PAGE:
Friday, 22 November 2013
An international team of scientists that includes University of Adelaide researchers today announced the first solid evidence for astrophysical neutrinos - very high-energy particles coming from distant regions of our galaxy or further - which will lead to new ways of exploring the Universe.
Published in the journal Science, the scientists reported the observation of 28 very high-energy 'particle events' and estimate about half of these have come from distant, as yet unidentified, highly energetic sources.
"This has opened a new window on the Universe," says Dr Gary Hill, ARC Future Fellow in the University of Adelaide's School of Chemistry and Physics. "This discovery makes way for a new type of astronomy that we can use to probe the far reaches of the galaxy and beyond."
The neutrinos were observed between May 2010 and May 2012 at the IceCube Neutrino Observatory, a particle detector buried in the Antarctic ice at the South Pole. It is operated by the IceCube Collaboration of 250 physicists and engineers from the US, Germany, Sweden, Belgium, Switzerland, Japan, Canada, UK, Korea, New Zealand and Australia, and is led by the University of Wisconsin-Madison. The University of Adelaide is the only Australian university involved.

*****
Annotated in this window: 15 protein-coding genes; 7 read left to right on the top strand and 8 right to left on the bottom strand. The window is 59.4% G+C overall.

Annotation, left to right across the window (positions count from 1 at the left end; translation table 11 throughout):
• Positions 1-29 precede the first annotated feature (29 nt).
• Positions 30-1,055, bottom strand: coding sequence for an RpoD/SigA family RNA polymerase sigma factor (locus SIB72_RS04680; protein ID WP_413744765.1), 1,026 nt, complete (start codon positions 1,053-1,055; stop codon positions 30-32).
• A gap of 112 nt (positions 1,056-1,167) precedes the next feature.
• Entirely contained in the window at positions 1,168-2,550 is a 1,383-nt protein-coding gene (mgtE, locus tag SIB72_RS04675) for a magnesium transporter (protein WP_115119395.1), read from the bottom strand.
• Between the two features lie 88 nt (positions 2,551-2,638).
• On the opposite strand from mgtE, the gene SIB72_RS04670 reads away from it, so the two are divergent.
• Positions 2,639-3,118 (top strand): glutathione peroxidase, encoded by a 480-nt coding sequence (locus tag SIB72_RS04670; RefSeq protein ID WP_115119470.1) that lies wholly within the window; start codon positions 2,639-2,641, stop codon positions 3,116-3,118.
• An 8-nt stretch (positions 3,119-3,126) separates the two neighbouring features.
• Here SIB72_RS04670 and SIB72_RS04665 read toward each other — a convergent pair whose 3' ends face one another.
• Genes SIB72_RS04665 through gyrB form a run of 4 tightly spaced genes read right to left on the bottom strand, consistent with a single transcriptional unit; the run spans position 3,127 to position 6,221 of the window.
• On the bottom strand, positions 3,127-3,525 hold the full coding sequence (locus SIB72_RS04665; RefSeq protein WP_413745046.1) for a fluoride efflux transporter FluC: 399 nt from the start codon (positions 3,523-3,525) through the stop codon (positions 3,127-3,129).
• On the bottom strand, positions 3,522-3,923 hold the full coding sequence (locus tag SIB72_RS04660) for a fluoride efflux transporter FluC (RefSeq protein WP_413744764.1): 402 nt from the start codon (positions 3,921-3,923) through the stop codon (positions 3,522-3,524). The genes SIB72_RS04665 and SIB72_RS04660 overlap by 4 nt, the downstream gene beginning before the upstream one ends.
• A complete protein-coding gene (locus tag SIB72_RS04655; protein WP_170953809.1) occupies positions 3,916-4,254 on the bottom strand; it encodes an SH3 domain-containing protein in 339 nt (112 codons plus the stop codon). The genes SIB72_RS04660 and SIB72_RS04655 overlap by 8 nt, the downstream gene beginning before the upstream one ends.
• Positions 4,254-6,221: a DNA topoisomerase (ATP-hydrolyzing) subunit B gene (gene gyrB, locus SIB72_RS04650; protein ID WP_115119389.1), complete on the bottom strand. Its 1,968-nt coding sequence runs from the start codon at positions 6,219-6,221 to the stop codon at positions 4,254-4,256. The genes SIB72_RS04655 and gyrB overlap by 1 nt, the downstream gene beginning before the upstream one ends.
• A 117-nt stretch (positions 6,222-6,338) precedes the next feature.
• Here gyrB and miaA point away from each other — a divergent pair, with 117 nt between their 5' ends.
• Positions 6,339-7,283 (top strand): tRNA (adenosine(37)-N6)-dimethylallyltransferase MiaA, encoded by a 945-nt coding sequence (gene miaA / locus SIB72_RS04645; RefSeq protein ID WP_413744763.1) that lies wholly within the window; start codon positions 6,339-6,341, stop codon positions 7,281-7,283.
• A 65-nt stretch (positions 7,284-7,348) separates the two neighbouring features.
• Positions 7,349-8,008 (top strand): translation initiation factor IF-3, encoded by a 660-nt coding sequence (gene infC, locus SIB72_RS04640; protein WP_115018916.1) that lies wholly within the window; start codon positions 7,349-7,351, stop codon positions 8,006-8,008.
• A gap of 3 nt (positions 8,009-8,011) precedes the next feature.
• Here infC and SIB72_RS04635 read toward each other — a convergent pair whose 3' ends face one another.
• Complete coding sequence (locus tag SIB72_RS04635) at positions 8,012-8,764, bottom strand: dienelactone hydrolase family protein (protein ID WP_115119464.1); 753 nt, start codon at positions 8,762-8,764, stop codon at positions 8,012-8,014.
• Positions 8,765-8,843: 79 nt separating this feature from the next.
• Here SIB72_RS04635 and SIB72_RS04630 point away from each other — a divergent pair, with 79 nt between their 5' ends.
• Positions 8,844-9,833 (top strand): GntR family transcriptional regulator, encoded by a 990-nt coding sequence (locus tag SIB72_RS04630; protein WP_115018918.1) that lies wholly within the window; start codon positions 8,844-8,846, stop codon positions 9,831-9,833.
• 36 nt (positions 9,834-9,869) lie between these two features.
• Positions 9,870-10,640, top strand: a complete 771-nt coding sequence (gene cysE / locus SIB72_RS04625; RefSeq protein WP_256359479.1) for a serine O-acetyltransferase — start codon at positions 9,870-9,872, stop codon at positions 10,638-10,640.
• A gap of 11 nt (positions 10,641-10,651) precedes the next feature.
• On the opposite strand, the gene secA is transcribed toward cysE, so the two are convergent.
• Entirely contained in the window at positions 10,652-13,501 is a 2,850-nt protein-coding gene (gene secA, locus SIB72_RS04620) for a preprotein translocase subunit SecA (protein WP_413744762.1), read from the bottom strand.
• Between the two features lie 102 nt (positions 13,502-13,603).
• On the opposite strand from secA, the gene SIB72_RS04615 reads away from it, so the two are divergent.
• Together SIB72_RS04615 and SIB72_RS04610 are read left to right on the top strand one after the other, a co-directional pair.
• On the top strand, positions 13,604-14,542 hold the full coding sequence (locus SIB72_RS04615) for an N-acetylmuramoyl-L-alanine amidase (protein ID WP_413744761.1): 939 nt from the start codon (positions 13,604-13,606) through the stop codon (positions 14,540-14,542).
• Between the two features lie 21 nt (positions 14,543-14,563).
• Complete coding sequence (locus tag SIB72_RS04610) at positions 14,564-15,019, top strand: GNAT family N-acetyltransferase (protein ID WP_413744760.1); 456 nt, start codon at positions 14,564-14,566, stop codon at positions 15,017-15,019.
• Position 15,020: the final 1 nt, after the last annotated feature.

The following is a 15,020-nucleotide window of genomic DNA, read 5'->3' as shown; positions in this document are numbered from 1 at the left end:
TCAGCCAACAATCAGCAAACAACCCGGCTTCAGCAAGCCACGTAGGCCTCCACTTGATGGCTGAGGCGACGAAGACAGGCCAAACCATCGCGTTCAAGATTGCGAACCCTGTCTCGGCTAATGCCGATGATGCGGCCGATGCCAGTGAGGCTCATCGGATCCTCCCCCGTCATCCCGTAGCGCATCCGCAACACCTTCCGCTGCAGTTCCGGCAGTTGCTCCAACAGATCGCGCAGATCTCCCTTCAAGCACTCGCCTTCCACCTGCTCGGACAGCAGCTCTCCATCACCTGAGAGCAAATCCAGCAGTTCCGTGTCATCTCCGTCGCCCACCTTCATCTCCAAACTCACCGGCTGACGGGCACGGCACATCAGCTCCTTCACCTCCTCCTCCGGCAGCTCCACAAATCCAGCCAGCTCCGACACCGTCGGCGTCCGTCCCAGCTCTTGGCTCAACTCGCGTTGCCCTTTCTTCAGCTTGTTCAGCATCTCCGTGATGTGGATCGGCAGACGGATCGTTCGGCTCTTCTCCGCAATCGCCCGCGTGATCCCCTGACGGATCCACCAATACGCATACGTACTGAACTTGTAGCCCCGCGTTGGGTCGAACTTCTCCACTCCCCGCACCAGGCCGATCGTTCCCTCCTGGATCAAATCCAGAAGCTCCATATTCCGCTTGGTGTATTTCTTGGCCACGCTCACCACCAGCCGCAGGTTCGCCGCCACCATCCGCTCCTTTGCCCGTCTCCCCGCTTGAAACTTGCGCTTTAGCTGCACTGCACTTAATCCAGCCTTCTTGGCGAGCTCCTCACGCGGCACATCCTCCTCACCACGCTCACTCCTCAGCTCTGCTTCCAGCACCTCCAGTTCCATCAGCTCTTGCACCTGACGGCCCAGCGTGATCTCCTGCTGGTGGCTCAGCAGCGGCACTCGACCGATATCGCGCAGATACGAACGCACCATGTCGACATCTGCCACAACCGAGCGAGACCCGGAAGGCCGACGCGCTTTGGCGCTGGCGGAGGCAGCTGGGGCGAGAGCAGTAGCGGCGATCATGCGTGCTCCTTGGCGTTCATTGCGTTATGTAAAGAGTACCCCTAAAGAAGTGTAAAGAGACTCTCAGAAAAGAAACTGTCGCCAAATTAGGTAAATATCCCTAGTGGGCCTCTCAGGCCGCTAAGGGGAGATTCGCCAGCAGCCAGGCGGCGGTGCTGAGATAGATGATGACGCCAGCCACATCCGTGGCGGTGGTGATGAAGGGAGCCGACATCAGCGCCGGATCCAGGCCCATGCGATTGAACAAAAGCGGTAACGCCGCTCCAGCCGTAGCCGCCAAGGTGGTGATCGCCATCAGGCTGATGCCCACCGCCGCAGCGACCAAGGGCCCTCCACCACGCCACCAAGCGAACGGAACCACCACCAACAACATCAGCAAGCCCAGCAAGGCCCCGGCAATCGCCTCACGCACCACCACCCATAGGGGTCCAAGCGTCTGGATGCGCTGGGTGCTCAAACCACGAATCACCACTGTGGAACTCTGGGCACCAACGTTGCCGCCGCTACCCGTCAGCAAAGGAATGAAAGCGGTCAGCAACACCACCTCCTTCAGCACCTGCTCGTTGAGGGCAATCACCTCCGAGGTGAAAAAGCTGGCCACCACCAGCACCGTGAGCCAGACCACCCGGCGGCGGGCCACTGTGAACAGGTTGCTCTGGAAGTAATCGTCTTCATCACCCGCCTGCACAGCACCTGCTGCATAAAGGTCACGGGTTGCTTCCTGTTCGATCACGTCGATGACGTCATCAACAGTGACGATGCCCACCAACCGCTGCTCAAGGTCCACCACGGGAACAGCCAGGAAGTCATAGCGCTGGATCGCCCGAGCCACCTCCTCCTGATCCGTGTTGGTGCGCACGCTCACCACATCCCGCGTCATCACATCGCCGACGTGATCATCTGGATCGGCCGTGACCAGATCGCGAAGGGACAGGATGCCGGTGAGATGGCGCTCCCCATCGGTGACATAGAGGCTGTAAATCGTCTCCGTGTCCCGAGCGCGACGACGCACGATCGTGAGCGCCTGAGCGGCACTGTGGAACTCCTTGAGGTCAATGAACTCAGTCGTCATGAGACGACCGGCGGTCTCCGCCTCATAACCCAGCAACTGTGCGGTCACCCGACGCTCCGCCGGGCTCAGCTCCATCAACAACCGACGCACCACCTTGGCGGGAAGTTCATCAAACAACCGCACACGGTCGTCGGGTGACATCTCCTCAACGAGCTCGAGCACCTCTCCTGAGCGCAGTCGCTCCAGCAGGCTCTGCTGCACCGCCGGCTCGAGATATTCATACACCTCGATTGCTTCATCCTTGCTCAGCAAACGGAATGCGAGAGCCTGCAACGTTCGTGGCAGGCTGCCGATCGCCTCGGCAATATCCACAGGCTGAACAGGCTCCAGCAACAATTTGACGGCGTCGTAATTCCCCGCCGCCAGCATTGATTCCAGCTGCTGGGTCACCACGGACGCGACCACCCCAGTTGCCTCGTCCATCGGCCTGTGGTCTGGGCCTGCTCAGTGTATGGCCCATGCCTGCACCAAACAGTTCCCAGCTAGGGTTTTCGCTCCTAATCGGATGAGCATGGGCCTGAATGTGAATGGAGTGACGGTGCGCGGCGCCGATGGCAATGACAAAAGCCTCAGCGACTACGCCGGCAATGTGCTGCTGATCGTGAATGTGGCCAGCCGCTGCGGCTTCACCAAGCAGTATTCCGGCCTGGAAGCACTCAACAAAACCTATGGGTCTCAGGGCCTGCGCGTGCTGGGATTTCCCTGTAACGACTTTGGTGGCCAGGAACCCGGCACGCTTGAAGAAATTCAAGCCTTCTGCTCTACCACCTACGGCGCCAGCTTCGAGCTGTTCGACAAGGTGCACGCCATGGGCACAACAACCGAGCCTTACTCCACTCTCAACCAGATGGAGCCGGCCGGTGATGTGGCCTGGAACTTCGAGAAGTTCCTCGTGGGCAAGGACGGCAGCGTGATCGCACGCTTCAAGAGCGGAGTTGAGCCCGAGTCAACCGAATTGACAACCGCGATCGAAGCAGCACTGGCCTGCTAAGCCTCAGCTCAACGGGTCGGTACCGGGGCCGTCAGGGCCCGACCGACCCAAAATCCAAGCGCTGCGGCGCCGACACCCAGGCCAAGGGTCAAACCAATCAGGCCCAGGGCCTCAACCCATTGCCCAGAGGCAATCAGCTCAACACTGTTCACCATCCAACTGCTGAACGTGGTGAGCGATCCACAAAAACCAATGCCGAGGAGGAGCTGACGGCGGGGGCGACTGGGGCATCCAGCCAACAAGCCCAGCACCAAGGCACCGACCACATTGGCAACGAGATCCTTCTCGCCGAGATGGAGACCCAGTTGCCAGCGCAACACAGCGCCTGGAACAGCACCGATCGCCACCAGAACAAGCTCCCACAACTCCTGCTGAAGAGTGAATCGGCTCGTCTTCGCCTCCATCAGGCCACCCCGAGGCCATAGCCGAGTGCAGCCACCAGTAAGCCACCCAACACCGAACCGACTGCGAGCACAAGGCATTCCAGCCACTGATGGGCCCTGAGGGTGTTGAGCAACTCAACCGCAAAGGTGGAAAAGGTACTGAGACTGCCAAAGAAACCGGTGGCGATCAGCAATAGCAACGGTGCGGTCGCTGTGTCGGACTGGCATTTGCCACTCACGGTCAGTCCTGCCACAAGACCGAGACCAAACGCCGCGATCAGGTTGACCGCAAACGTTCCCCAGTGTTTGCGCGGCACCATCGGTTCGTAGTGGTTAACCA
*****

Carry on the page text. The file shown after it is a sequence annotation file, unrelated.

"This is the first indication of high-energy neutrinos coming from outside our solar system," says Professor Francis Halzen, IceCube principal investigator and Professor of Physics at the University of Wisconsin-Madison (UW-Madison). "It is gratifying to finally see what we have been looking for."
Neutrinos are nearly massless subatomic particles. Because they rarely interact with matter, they can carry information about the workings of the highest-energy and most distant phenomena in the Universe.
Billions of neutrinos pass through every square centimetre of the Earth every second, but the vast majority originate either in the Sun or in the Earth's atmosphere. Astrophysical neutrinos are far rarer and have long been theorised to provide insights into potential sources of cosmic rays, the highest energy particles ever observed.
Dr Hill spent seven summers in Antarctica overseeing the deployment of strings of optical detectors embedded in a cubic kilometre of ice beneath the South Pole. He was the original analysis coordinator for the IceCube Collaboration and spends significant time at UW-Madison, collaborating on analysis of the data.
University of Adelaide research students Mark Aartsen and Sally Robertson, and postdoctoral researcher Dr Ben Whelan, are focusing their efforts on improved ways of analysing the data.
"This observation opens up many opportunities for the Adelaide IceCube group," Dr Hill says. "We have already begun developing new methods to analyse incoming data with the goal of understanding the location and nature of the sources of these neutrinos."
The IceCube Neutrino Observatory under the stars. Credit: Felipe Pedreros. IceCube / National Science Foundation
Dr Gary Hill at the South Pole
A digital optical module being lowered into an ice hole. Credit: Jim Haugen IceCube / National Science Foundation